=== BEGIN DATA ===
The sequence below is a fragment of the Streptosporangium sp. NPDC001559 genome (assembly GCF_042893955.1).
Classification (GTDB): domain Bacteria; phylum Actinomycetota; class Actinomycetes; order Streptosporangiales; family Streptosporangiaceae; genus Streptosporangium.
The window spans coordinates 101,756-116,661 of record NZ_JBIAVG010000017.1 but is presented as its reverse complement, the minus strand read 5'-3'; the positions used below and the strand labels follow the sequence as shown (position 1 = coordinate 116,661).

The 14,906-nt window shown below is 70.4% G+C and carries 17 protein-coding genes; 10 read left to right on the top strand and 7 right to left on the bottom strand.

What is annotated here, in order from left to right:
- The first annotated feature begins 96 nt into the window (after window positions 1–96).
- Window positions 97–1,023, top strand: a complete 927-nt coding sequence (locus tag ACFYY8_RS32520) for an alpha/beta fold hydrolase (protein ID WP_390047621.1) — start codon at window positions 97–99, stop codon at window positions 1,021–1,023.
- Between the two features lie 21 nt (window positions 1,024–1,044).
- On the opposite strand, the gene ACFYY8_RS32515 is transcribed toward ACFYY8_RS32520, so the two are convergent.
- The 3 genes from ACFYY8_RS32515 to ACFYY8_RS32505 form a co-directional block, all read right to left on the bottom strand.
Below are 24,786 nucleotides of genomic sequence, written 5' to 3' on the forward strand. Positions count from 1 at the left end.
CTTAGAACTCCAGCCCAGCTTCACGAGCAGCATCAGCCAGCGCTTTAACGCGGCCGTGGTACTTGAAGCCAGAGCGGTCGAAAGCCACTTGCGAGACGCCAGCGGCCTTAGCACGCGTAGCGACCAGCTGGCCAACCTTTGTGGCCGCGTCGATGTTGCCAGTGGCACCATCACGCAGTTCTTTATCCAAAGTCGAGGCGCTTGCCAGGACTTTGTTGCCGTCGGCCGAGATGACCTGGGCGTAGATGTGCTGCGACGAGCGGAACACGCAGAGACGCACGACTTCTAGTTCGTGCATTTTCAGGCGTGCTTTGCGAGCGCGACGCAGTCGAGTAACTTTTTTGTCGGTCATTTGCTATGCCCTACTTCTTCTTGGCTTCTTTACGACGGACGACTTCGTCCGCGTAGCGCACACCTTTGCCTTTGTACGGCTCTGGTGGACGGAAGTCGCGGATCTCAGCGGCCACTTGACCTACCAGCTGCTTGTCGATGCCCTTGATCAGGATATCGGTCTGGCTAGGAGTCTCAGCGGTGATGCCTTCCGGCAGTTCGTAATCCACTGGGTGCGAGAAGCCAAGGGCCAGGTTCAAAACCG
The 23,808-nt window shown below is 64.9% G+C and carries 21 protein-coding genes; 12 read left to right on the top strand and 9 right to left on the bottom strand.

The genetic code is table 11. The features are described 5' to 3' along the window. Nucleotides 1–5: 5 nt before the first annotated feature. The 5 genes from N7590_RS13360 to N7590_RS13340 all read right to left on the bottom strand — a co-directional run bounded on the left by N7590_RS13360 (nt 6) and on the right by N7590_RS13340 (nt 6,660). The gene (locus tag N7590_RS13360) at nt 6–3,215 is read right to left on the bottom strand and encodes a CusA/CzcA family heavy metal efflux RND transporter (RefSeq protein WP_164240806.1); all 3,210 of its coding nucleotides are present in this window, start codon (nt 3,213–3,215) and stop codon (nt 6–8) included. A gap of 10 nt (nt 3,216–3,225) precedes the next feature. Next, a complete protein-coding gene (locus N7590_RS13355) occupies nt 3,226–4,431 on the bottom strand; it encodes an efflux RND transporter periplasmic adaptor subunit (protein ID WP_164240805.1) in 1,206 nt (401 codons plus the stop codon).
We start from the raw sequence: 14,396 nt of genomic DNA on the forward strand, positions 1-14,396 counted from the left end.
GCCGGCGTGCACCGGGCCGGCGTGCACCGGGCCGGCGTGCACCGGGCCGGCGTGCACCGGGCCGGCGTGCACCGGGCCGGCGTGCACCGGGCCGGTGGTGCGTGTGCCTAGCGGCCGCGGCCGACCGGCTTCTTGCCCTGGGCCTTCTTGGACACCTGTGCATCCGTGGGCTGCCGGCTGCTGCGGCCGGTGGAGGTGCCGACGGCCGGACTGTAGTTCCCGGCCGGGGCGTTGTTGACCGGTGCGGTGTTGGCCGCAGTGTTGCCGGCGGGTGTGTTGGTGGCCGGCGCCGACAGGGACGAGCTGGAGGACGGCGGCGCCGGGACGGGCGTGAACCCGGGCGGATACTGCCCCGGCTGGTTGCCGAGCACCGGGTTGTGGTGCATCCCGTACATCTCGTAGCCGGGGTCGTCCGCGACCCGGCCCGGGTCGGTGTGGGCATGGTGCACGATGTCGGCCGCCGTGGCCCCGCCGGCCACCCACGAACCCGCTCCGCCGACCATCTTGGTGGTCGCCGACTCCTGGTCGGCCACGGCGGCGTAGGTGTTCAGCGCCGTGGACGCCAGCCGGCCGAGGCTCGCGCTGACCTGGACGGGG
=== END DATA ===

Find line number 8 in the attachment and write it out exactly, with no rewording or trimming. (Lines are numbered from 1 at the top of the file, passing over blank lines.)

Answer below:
- Between the two features lie 21 nt (window positions 1,024–1,044).